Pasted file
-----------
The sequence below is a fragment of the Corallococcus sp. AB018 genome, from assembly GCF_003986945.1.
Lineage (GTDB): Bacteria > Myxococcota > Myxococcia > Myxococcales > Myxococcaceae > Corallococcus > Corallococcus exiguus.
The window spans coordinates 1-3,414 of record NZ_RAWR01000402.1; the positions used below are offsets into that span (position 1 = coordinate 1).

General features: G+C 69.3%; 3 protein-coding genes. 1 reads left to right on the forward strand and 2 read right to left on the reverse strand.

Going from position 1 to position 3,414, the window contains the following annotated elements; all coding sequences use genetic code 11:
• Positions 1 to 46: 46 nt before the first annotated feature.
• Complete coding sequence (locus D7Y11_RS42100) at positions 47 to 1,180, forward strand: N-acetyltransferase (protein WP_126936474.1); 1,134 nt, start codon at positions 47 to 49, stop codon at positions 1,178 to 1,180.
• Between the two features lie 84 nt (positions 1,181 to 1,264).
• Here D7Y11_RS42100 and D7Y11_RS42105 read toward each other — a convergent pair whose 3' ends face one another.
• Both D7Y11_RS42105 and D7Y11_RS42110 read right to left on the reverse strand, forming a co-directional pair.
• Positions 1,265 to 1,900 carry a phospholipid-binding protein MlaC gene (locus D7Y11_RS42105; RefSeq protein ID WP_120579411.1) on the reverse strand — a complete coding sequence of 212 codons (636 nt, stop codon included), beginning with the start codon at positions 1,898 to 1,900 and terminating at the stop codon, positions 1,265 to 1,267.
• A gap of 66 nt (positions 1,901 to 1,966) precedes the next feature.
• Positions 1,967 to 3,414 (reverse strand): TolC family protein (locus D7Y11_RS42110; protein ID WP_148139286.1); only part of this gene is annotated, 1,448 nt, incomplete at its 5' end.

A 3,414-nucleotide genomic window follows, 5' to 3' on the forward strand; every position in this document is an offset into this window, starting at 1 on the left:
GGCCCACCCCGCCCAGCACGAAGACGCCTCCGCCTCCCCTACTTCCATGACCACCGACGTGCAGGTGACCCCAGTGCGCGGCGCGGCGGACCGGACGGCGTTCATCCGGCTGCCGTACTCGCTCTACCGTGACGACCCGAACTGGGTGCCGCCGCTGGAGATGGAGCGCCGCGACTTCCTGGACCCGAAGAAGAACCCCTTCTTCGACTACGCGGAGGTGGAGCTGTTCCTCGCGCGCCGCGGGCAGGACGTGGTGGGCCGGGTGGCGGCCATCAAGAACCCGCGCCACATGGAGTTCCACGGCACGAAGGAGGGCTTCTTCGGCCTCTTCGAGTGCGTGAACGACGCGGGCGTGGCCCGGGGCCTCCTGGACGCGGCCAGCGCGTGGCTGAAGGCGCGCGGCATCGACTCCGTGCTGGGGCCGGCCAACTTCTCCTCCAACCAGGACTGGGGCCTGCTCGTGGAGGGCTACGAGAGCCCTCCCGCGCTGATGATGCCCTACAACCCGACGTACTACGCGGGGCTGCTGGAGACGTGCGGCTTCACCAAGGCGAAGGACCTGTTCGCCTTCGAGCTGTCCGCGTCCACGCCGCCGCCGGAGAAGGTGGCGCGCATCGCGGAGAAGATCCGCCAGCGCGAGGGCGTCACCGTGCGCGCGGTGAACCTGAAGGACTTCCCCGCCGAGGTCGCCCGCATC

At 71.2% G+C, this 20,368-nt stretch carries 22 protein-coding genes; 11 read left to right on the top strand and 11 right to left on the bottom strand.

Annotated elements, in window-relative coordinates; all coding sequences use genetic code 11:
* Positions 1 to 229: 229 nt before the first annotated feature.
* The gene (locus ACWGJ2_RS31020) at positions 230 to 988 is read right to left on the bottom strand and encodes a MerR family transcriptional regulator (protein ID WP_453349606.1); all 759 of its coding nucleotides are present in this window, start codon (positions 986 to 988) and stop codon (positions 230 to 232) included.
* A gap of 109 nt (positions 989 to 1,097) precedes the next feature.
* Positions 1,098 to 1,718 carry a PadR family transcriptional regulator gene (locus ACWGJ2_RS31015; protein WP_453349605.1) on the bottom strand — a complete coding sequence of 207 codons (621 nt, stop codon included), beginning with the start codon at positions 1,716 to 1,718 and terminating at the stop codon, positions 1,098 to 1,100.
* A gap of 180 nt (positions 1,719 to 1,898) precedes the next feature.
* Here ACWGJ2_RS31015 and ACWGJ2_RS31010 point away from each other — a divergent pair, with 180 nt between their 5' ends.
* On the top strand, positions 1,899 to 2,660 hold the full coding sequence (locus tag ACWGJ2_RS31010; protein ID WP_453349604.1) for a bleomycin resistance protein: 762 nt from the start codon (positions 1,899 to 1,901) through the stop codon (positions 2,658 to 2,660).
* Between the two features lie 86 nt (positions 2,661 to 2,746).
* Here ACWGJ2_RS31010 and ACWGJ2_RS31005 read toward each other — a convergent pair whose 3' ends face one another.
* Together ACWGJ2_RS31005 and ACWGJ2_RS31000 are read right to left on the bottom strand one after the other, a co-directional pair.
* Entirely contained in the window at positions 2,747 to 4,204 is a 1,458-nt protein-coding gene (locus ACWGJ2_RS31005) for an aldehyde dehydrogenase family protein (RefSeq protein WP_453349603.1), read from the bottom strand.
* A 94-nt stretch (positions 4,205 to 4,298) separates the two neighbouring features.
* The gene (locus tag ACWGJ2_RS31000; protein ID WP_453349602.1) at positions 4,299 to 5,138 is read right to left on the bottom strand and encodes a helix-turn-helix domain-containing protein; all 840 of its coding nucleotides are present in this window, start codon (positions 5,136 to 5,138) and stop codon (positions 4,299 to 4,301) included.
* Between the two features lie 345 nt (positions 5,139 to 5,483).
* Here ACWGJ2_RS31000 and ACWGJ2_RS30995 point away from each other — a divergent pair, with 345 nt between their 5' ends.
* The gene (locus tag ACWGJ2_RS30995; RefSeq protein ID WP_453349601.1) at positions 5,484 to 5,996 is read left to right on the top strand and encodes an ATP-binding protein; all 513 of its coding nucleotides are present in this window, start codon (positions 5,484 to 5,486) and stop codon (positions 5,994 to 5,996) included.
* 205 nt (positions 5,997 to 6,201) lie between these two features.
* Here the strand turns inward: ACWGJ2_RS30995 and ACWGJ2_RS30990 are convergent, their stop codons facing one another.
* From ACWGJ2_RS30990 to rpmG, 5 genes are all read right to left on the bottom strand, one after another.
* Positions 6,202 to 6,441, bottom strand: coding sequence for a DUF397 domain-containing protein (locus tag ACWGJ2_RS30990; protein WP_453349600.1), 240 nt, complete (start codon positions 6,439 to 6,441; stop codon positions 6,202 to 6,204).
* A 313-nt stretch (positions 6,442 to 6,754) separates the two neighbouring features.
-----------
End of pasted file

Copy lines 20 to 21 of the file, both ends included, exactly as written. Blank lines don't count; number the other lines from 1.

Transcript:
* A gap of 109 nt (positions 989 to 1,097) precedes the next feature.
* Positions 1,098 to 1,718 carry a PadR family transcriptional regulator gene (locus ACWGJ2_RS31015; protein WP_453349605.1) on the bottom strand — a complete coding sequence of 207 codons (621 nt, stop codon included), beginning with the start codon at positions 1,716 to 1,718 and terminating at the stop codon, positions 1,098 to 1,100.